MIAMI, Fla. – The Dutch are invading Miami, and not for reasons you may think. Bike-planning experts from the Netherlands have been flown into the city to help turn the virtually unused M-Path into a dazzling, 10-mile-long bikeway.
The M-Path runs past the University of Miami and through some of the most exciting neighborhoods in the city. Sitting unused for the last 30 years, the path screams its potential from its cracked blacktop.
According to Erik Tetteroo with the Dutch Cycling Embassy, the path has “little cohesion” and “most street crossings are not safe.” Both are elements that must be improved in order to turn the path into a stunning bikeway that cyclists will be willing to use with regularity.
County and municipal planners, along with elected officials and a group of advocates, have circled around the idea. The plan is to turn the beaten M-Path into The Underline; a lush, alluring landscape dotted with playgrounds and gardens, linking parks, schools, workplaces, and neighborhoods.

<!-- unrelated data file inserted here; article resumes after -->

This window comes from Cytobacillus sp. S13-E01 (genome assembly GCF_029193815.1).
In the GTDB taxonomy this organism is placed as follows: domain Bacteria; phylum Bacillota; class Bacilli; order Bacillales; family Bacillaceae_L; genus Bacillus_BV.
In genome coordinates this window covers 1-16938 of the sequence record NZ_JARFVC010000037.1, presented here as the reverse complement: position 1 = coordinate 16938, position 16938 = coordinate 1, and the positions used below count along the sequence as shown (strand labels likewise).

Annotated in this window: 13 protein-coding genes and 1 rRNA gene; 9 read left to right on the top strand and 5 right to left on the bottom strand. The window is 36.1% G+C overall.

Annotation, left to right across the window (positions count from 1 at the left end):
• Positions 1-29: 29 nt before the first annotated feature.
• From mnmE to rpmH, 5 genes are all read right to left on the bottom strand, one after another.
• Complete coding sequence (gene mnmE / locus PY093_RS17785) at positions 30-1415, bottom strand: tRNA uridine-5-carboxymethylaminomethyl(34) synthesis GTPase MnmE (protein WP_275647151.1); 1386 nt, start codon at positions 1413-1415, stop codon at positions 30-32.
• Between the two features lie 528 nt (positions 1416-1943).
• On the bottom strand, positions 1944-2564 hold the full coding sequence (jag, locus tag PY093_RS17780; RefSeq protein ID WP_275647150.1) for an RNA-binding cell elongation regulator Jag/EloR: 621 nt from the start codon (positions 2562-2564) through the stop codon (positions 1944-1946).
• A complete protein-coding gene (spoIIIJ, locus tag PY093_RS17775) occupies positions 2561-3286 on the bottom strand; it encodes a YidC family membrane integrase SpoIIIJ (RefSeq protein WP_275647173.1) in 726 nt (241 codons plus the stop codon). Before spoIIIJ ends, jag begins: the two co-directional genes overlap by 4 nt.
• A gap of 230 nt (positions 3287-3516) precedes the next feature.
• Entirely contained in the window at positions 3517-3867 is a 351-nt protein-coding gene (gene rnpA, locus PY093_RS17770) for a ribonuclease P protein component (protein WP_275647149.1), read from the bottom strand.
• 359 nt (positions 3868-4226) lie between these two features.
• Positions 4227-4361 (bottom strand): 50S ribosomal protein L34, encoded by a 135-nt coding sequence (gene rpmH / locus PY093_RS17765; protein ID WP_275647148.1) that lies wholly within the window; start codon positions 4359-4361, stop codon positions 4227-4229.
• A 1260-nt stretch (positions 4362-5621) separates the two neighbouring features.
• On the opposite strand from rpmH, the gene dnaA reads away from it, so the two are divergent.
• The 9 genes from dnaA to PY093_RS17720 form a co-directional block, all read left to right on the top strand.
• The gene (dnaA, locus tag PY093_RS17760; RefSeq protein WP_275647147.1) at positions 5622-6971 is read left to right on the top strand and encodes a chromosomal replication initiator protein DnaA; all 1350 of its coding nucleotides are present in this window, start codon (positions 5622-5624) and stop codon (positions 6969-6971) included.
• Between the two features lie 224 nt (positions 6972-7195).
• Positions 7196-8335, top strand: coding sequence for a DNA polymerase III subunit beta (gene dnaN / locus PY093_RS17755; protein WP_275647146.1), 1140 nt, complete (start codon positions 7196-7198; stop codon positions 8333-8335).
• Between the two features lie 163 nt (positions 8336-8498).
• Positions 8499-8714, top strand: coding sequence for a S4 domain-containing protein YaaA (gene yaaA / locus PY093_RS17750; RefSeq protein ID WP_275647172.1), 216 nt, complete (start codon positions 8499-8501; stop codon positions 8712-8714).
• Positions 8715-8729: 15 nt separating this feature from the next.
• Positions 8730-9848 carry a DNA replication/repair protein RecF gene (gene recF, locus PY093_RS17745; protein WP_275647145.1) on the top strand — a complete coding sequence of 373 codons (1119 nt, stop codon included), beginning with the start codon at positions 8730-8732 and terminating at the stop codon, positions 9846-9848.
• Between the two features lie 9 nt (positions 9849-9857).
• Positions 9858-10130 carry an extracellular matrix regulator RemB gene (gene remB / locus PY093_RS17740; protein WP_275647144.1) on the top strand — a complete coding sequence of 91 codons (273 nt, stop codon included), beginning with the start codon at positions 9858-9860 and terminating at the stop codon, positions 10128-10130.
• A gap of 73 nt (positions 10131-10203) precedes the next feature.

By turning the path into a pedestrian and bike network, it will be safer for cyclists to ride throughout the city. It will also give commuters the opportunity to walk or bike to work, relieve some of the congestion on the U.S. 1 corridor.
The project will see funding pour in from South Miami, Miami, and the Gables. Other contributors would include the Miami Foundation, the Knight Foundation, the Mitchell Wolfson Foundation, and the Health Foundation of South Florida. Several architects have bid for the project, and the winning design firm will be announced on February 2.
Tetteroo and his Dutch colleagues are quick to point out the major advantage of the new path: safety. Cyclists will be physically separated from motor vehicles, ensuring safe passage throughout the city. Cyclists of all ages will have a safe, exciting place to ride for recreation, and those who choose to use bicycles for commuting will get where they need to be without the hassle and danger of fighting traffic.
While some may be slow to catch on to the idea of biking instead of driving, advocates point out that momentum should pick up quickly. When commuters stuck in traffic look out their windows to see cyclists gliding past, many will be ditching four wheels in favor of two.